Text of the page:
“Labor hasn’t put forward a strong enough reason to change.”
That’s the view of Angela, a resident of Mosman, a well-heeled suburb in the heart of Gladys Berejiklian’s well-heeled Willoughby electorate.
On the eve of Saturday’s state election (March 22), Angela spoke for many in the North Shore seat, which has elected a Labor MP only twice in its more than a century-old history.
Ms Berejiklian, who has held the seat since 2003, winning nearly 64 per cent of the primary vote at the 2015 state election, can be confident of staying on as the local member.
She must be less confident, though, of retaining the top job in NSW, with recent polls showing the Liberals and Labor deadlocked at 50-50, on a two-party preferred basis. Few experts believe she will lead another majority government after tomorrow’s vote – the best she can hope for is minority rule with the support of minor parties and Independents.
No one is ruling out a Labor victory, either, despite Opposition leader Michael Daley’s poor performance in the final days of the campaign. The Liberals have been in power for eight years (albeit with Ms Berejiklian at the helm for only two years), and there is a whiff of an appetite for change in the air.
Not so much in Willoughby, though. Emerging from a coffee shop on bustling Military Road, in Neutral Bay, a voter named Ursula said: “I’m not impressed with Labor on a state or federal level at all.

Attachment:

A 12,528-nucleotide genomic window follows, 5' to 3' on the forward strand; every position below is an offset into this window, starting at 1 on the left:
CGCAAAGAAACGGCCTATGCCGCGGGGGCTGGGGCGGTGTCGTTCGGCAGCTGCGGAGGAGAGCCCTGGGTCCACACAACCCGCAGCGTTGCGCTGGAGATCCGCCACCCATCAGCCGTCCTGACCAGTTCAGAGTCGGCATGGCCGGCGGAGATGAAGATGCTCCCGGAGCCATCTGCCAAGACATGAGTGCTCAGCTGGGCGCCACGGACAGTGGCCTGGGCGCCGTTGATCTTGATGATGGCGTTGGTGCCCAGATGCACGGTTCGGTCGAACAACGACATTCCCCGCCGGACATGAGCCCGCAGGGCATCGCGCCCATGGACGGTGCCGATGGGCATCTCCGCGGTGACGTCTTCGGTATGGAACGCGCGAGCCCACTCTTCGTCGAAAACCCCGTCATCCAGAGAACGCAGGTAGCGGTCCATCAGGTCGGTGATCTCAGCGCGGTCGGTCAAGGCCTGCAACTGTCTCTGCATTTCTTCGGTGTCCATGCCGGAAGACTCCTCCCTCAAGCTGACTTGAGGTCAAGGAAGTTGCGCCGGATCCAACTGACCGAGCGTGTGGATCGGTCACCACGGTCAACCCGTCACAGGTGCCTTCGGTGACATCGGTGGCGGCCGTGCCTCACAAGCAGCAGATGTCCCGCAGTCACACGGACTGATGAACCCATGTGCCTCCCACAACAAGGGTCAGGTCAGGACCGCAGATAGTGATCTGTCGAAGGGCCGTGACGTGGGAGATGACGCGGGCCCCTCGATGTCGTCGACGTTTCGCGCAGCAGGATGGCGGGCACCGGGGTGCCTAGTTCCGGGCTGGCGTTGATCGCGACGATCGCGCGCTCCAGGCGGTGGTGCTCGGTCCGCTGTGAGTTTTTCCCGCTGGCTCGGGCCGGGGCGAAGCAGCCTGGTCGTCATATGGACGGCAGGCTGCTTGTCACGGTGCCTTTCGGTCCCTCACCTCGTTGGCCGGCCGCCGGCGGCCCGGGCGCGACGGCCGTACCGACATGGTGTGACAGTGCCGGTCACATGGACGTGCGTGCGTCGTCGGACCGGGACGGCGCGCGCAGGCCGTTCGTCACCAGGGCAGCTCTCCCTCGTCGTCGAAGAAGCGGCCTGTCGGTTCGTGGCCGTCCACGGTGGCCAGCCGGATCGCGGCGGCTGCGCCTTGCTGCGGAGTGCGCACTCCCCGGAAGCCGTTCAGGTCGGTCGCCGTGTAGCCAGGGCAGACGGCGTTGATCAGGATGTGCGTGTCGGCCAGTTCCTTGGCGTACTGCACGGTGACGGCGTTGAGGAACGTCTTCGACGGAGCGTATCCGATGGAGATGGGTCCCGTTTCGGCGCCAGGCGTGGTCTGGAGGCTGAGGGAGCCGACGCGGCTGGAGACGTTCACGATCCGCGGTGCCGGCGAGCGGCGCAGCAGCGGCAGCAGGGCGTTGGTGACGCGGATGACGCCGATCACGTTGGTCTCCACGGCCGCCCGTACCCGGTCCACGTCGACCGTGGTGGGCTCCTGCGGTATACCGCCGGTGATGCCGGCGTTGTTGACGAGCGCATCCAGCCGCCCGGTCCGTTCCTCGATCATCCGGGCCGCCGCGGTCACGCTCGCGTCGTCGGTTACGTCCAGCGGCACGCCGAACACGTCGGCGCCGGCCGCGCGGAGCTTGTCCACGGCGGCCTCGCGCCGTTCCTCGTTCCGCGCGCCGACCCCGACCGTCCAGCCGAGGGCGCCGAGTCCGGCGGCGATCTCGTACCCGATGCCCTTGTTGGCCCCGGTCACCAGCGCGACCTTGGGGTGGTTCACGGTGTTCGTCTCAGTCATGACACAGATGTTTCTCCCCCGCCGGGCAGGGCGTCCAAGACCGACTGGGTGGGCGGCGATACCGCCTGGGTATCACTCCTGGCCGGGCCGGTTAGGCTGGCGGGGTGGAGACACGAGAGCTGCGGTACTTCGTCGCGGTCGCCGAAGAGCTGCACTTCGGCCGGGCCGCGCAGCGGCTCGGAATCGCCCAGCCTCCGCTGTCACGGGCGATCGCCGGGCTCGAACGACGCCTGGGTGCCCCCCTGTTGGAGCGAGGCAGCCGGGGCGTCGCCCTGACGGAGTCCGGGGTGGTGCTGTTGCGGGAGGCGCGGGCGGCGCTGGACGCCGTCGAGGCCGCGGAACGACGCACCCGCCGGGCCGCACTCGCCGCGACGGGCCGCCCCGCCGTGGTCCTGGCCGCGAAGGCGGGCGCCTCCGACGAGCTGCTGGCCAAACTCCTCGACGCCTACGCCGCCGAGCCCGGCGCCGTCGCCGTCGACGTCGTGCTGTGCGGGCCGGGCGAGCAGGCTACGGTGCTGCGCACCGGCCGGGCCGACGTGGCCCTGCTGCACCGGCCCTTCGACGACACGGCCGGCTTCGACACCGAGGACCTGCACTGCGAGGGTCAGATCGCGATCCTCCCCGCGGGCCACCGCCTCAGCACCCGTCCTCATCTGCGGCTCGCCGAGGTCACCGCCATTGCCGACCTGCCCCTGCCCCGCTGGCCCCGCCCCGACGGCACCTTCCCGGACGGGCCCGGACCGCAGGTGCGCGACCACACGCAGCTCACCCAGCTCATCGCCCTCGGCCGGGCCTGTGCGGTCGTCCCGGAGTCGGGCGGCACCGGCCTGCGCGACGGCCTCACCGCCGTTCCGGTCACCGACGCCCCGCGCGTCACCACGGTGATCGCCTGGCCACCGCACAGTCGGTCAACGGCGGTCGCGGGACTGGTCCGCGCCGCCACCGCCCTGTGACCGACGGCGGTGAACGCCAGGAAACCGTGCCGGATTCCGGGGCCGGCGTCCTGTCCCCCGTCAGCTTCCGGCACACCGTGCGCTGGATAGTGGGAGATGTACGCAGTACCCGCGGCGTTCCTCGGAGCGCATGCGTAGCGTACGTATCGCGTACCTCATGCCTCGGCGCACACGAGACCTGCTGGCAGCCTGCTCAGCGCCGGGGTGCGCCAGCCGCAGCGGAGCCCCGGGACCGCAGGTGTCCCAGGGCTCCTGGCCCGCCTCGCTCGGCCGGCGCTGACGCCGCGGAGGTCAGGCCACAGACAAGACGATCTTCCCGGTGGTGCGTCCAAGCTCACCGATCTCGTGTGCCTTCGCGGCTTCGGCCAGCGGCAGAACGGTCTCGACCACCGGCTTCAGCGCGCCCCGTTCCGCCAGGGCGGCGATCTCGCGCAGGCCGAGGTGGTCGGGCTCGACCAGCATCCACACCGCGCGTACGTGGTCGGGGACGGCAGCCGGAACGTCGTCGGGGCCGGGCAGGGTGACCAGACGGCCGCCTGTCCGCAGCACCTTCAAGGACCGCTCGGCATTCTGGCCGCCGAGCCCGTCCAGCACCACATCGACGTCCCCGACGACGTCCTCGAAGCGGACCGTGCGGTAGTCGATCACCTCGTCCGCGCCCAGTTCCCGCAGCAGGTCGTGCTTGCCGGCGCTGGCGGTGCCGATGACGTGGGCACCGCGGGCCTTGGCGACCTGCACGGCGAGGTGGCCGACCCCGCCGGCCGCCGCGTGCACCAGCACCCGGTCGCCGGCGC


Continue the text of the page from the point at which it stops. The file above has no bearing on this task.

“My views are more conservative, so I’m all about looking after the local economy and small businesses. I’m also concerned with education, health and infrastructure.”
The Greens ran second in Willoughby in 2015, scoring an admittedly modest nearly 16 per cent of the primary vote. However, you didn’t have to look too far to find Greens voters today.
Michael, from Cremorne, said:
“I’m concerned about issues around refugees on Nauru, and I want it to be addressed. That’s why I’ll be voting for the Greens.”
While Ms Berejiklian has only had two years to convince NSW voters of her leadership talents, Mr Daley became state Labor leader only last November, following the departure of Luke Foley amid sexual assault allegations.
Nearly 5.3 million people are enrolled to vote tomorrow at more than 8,000 voting stations.
– @samanthahand0, editing by @kathymarksoz